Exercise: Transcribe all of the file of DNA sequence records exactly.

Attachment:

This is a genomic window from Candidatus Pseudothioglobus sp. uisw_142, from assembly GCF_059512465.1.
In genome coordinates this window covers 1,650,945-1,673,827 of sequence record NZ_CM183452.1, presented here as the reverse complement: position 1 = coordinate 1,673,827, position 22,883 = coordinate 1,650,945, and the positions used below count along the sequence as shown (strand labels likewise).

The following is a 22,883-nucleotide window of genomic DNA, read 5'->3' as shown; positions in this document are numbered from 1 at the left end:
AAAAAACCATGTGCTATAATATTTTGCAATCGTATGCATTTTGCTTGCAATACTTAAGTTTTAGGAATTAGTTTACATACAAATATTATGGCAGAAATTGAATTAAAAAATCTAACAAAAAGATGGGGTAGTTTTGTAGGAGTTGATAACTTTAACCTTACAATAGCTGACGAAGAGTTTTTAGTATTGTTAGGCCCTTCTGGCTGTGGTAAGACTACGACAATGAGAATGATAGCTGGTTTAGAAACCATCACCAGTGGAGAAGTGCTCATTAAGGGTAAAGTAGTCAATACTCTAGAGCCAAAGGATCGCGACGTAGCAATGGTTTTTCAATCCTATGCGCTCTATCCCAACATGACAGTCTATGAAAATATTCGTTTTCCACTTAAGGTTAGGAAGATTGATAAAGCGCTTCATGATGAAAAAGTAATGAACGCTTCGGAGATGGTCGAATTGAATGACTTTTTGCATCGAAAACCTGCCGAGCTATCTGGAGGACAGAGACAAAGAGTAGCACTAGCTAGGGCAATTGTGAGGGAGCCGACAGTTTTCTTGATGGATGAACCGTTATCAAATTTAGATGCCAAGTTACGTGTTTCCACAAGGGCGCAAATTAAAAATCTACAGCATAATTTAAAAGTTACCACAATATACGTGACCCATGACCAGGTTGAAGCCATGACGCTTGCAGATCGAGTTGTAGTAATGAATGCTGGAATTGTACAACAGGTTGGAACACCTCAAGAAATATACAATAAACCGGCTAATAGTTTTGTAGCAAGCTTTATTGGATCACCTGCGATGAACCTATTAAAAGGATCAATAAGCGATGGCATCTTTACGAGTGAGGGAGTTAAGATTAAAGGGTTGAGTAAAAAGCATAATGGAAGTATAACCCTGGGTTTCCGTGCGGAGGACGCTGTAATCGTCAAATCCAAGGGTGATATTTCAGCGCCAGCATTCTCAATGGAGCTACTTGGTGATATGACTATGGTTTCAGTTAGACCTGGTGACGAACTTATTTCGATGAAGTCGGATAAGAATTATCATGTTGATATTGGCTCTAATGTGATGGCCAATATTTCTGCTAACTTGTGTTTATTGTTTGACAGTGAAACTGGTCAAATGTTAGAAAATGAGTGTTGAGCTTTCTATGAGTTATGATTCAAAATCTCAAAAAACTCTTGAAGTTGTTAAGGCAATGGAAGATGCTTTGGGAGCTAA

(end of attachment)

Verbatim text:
This is a genomic window from Candidatus Pseudothioglobus sp. uisw_142, from assembly GCF_059512465.1.
In genome coordinates this window covers 1,650,945-1,673,827 of sequence record NZ_CM183452.1, presented here as the reverse complement: position 1 = coordinate 1,673,827, position 22,883 = coordinate 1,650,945, and the positions used below count along the sequence as shown (strand labels likewise).

The following is a 22,883-nucleotide window of genomic DNA, read 5'->3' as shown; positions in this document are numbered from 1 at the left end:
AAAAAACCATGTGCTATAATATTTTGCAATCGTATGCATTTTGCTTGCAATACTTAAGTTTTAGGAATTAGTTTACATACAAATATTATGGCAGAAATTGAATTAAAAAATCTAACAAAAAGATGGGGTAGTTTTGTAGGAGTTGATAACTTTAACCTTACAATAGCTGACGAAGAGTTTTTAGTATTGTTAGGCCCTTCTGGCTGTGGTAAGACTACGACAATGAGAATGATAGCTGGTTTAGAAACCATCACCAGTGGAGAAGTGCTCATTAAGGGTAAAGTAGTCAATACTCTAGAGCCAAAGGATCGCGACGTAGCAATGGTTTTTCAATCCTATGCGCTCTATCCCAACATGACAGTCTATGAAAATATTCGTTTTCCACTTAAGGTTAGGAAGATTGATAAAGCGCTTCATGATGAAAAAGTAATGAACGCTTCGGAGATGGTCGAATTGAATGACTTTTTGCATCGAAAACCTGCCGAGCTATCTGGAGGACAGAGACAAAGAGTAGCACTAGCTAGGGCAATTGTGAGGGAGCCGACAGTTTTCTTGATGGATGAACCGTTATCAAATTTAGATGCCAAGTTACGTGTTTCCACAAGGGCGCAAATTAAAAATCTACAGCATAATTTAAAAGTTACCACAATATACGTGACCCATGACCAGGTTGAAGCCATGACGCTTGCAGATCGAGTTGTAGTAATGAATGCTGGAATTGTACAACAGGTTGGAACACCTCAAGAAATATACAATAAACCGGCTAATAGTTTTGTAGCAAGCTTTATTGGATCACCTGCGATGAACCTATTAAAAGGATCAATAAGCGATGGCATCTTTACGAGTGAGGGAGTTAAGATTAAAGGGTTGAGTAAAAAGCATAATGGAAGTATAACCCTGGGTTTCCGTGCGGAGGACGCTGTAATCGTCAAATCCAAGGGTGATATTTCAGCGCCAGCATTCTCAATGGAGCTACTTGGTGATATGACTATGGTTTCAGTTAGACCTGGTGACGAACTTATTTCGATGAAGTCGGATAAGAATTATCATGTTGATATTGGCTCTAATGTGATGGCCAATATTTCTGCTAACTTGTGTTTATTGTTTGACAGTGAAACTGGTCAAATGTTAGAAAATGAGTGTTGAGCTTTCTATGAGTTATGATTCAAAATCTCAAAAAACTCTTGAAGTTGTTAAGGCAATGGAAGATGCTTTGGGAGCTAA